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Veronica L. Chiang, Samuel T. Chao, Constantin Tuleasca, Matthew C. Foote, Cheng-chia Lee, David Mathieu, Hany Soliman and Arjun Sahgal

In order to determine what areas of research are a clinical priority, a small group of young Gamma Knife investigators was invited to attend a workshop discussion at the 19th International Leksell Gamma Knife Society Meeting. Two areas of interest and the need for future radiosurgical research involving multiple institutions were identified by the young investigators working group: 1) the development of additional imaging sequences to guide the understanding, treatment, and outcome tracking of diseases such as tremor, radiation necrosis, and AVM; and 2) trials to clarify the role of hypofractionation versus single-fraction radiosurgery in the treatment of large lesions such as brain metastases, postoperative cavities, and meningiomas.

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Gautam U. Mehta, Georgios Zenonos, Mohana Rao Patibandla, Chung Jung Lin, Amparo Wolf, Inga Grills, David Mathieu, Brendan McShane, John Y. Lee, Kevin Blas, Douglas Kondziolka, Cheng-Chia Lee, L. Dade Lunsford and Jason P. Sheehan

OBJECTIVE

Meningiomas are the most common benign extramedullary lesions of the foramen magnum; however, their optimal management remains undefined. Given their location, foramen magnum meningiomas (FMMs) can cause significant morbidity, and complete microsurgical removal can be challenging. Anterior and anterolateral FMMs carry greater risks with surgery, but they comprise the majority of these lesions. As an alternative to resection, stereotactic radiosurgery (SRS) has been used to treat FMMs in small case series. To more clearly define the outcomes of SRS and to delineate a rational management paradigm for these lesions, the authors analyzed the safety and efficacy of SRS for FMM in an international multicenter trial.

METHODS

Seven medical centers participating in the International Gamma Knife Research Foundation (IGKRF) provided data for this retrospective cohort study. Patients who were treated with Gamma Knife radiosurgery and whose clinical and radiological follow-up was longer than 6 months were eligible for study inclusion. Data from pre- and post-SRS radiological and clinical evaluations were analyzed. Stereotactic radiosurgery treatment variables were recorded.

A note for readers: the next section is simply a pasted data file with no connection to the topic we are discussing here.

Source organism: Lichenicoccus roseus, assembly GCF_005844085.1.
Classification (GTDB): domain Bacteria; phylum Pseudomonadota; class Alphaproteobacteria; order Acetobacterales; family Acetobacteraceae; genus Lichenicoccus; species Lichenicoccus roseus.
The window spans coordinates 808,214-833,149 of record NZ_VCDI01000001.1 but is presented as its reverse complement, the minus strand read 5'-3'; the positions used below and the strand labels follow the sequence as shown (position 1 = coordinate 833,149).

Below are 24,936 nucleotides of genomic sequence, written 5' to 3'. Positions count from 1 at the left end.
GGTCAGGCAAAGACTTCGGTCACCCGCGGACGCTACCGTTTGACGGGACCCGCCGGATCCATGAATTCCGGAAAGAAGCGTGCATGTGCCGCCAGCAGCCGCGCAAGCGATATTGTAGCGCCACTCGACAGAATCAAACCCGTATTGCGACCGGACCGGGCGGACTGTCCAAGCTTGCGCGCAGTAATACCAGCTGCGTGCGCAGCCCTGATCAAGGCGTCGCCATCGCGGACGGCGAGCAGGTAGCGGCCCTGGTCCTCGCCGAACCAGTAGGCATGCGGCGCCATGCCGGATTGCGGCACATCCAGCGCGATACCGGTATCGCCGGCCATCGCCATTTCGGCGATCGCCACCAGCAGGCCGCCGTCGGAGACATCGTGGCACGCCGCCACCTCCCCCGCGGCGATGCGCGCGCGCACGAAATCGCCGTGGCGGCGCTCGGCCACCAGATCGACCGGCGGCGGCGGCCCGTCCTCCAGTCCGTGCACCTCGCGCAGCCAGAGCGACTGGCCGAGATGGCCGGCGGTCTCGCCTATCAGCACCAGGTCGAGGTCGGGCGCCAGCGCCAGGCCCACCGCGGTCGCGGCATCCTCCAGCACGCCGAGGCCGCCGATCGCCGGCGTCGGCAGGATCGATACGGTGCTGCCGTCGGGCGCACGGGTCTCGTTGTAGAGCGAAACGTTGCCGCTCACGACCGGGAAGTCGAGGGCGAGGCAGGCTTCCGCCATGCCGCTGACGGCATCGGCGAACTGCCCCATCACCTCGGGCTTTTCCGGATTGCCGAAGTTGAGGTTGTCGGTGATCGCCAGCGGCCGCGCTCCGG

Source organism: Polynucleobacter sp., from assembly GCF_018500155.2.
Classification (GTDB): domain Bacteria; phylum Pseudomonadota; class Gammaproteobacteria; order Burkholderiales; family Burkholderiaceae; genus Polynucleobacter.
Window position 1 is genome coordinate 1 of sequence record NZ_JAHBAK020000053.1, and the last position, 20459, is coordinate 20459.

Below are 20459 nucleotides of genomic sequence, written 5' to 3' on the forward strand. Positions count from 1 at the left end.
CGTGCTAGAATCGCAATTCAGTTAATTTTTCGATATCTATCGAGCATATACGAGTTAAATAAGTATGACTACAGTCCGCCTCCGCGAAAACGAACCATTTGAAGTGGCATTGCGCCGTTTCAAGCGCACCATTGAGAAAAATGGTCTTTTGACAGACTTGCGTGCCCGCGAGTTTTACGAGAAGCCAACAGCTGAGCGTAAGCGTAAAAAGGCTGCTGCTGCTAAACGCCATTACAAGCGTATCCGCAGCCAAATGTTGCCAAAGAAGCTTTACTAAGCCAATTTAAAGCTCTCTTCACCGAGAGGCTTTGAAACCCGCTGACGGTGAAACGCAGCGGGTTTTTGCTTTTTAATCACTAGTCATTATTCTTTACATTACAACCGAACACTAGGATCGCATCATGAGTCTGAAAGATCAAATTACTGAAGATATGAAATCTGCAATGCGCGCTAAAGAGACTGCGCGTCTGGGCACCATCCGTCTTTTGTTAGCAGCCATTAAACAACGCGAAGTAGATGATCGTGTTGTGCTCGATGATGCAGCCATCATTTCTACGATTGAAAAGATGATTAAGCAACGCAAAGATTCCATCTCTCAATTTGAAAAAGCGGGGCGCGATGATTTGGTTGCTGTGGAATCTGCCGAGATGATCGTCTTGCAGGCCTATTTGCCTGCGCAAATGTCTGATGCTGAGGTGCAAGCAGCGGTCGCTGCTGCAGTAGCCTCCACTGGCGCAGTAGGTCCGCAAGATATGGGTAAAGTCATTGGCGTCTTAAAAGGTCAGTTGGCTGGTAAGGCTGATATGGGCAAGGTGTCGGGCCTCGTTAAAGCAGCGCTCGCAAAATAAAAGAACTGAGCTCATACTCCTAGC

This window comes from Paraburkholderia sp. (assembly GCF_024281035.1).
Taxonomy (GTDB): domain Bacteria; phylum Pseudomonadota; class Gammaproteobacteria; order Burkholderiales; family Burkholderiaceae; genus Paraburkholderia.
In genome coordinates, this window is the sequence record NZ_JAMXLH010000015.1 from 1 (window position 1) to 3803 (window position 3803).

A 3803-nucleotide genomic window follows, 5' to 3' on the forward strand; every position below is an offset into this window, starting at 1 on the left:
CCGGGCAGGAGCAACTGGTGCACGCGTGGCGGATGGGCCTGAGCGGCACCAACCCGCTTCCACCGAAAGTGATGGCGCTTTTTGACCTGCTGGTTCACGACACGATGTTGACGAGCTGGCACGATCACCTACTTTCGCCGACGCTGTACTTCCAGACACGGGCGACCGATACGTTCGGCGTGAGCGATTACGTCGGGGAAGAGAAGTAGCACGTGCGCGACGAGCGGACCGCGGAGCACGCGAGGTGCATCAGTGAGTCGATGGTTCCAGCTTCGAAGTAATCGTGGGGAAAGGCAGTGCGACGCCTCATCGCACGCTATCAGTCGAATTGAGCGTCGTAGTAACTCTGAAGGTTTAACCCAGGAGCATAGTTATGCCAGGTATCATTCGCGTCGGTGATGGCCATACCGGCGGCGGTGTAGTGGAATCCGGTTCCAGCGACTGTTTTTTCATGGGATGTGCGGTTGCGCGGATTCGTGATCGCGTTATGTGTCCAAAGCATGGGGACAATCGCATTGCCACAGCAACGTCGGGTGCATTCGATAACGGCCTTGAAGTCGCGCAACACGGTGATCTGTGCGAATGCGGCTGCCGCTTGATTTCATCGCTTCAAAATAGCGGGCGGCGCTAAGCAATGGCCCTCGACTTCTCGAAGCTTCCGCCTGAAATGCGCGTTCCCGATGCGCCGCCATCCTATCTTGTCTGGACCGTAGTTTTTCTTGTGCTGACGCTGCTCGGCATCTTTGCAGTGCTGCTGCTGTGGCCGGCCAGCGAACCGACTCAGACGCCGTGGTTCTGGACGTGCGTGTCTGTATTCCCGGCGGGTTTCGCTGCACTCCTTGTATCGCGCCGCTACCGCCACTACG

RESULTS

Fifty-seven patients (39 females and 18 males, with a median age of 64 years) met the study inclusion criteria. Thirty-two percent had undergone prior microsurgical resection. Patients most frequently presented with cranial neuropathy (39%), headache (35%), numbness (32%), and ataxia (30%). Median pre-SRS tumor volume was 2.9 cm3. Median SRS margin dose was 12.5 Gy (range 10–16 Gy). At the last follow-up after SRS, 49% of tumors were stable, 44% had regressed, and 7% had progressed. Progression-free survival rates at 5 and 10 years were each 92%. A greater margin dose was associated with a significantly increased likelihood of tumor regression, with 53% of tumors treated with > 12 Gy regressing. Fifty-two percent of symptomatic patients noted some clinical improvement. Adverse radiation effects were limited to hearing loss and numbness in 1 patient (2%).

CONCLUSIONS

Stereotactic radiosurgery for FMM frequently results in tumor control or tumor regression, as well as symptom improvement. Margin doses > 12 Gy were associated with increased rates of tumor regression. Stereotactic radiosurgery was generally safe and well tolerated. Given its risk-benefit profile, SRS may be particularly useful in the management of small- to moderate-volume anterior and anterolateral FMMs.

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Adomas Bunevicius, Hideyuki Kano, Cheng-Chia Lee, Michal Krsek, Ahmed M. Nabeel, Amr El-Shehaby, Khaled Abdel Karim, Nuria Martinez-Moreno, David Mathieu, John Y. K. Lee, Inga Grills, Douglas Kondziolka, Roberto Martinez-Alvarez, Wael A. Reda, Roman Liscak, Yan-Hua Su, L. Dade Lunsford, Mary Lee Vance and Jason P. Sheehan